More people sent to care instead of prison

COURT and custodial staff sent 170 central Queensland mental health patients to the region's hospitals last financial year - a rise of almost a quarter on the previous year.

Queensland Director of Mental Health William Kingswell's annual parliamentary report reveals involuntary patients at the Central Queensland Network Authorised Mental Health Service rose from 137 in 2012-13.

Courts or custodial officers handed out 106 involuntary treatment orders - down 21 on the previous year.

There were 26 forensic order patients - people detained in an authorised mental health service or high-security unit for care - and 60 patients charged with a criminal offence.

Patients in Gladstone are treated at Gladstone Community Mental Health Service, at the city's hospital, which forms part of the Central Queensland Network.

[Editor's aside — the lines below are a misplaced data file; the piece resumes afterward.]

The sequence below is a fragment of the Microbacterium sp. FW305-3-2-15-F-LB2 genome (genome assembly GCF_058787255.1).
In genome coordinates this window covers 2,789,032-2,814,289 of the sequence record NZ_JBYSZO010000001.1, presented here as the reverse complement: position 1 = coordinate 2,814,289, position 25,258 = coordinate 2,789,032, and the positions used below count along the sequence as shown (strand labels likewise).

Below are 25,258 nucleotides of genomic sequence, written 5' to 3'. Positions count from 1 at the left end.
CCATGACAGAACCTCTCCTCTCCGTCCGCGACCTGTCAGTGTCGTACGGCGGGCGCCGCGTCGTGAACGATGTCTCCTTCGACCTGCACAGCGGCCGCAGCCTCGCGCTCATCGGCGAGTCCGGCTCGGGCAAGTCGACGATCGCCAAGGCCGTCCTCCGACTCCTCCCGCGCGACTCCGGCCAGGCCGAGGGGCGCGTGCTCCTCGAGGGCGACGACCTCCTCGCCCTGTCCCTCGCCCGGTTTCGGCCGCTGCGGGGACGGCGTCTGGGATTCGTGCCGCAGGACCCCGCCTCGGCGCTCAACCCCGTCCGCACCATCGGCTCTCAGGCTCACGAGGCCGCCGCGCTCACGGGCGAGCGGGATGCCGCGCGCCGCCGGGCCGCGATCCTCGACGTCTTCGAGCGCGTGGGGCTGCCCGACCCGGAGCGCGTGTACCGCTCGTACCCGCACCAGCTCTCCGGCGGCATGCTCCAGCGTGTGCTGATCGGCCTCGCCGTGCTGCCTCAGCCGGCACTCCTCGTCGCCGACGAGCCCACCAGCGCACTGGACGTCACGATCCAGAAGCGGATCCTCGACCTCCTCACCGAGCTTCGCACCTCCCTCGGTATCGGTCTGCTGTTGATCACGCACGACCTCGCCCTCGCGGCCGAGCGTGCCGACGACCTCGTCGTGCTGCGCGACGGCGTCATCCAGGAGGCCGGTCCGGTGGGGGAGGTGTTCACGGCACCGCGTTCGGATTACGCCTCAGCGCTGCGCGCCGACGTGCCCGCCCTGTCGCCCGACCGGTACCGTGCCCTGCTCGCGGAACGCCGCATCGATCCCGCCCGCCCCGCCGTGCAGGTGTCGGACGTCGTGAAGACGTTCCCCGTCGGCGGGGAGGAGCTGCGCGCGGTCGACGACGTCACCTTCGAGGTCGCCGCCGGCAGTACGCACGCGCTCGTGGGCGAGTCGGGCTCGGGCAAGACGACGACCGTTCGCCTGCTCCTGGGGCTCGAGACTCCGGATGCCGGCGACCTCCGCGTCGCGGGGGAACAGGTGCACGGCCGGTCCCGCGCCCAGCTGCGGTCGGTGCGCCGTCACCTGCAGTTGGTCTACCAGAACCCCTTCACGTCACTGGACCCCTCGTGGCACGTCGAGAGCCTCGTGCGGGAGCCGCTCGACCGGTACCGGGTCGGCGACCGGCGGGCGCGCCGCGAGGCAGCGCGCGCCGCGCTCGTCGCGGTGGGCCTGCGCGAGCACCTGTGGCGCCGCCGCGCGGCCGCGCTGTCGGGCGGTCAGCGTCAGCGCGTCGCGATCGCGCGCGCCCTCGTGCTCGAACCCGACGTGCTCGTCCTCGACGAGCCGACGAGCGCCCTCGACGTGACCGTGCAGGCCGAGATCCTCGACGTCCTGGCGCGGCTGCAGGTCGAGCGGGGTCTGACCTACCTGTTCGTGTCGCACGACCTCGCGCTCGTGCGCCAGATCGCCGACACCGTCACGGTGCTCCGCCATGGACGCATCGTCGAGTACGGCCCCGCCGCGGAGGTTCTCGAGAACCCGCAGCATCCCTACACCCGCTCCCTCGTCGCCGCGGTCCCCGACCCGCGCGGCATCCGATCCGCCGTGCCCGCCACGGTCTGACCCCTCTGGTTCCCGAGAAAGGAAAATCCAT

Dr Kingswell said regional patients were doing it tough compared to city residents because many mental health professionals did not want to leave metropolitan areas.

"What you have in a lot of rural and regional Queensland is market failure," he said.

"So you don't have a well-developed primary care sector or a well-developed private psychiatry sector that you would see in an urban area.

"It's just really difficult to get private practitioners to move out of the postcode that ends in triple zero."

Mental Illness Fellowship Queensland president Tony Stevenson said getting services right at the community level would lower the number of interventions.

"It does help prevent crisis developing if people are maintaining their medication and they're connected well into the community, and the people they are connected with are able to recognise the changes and behaviour and try to get some more intensive support at that right time," Mr Stevenson said.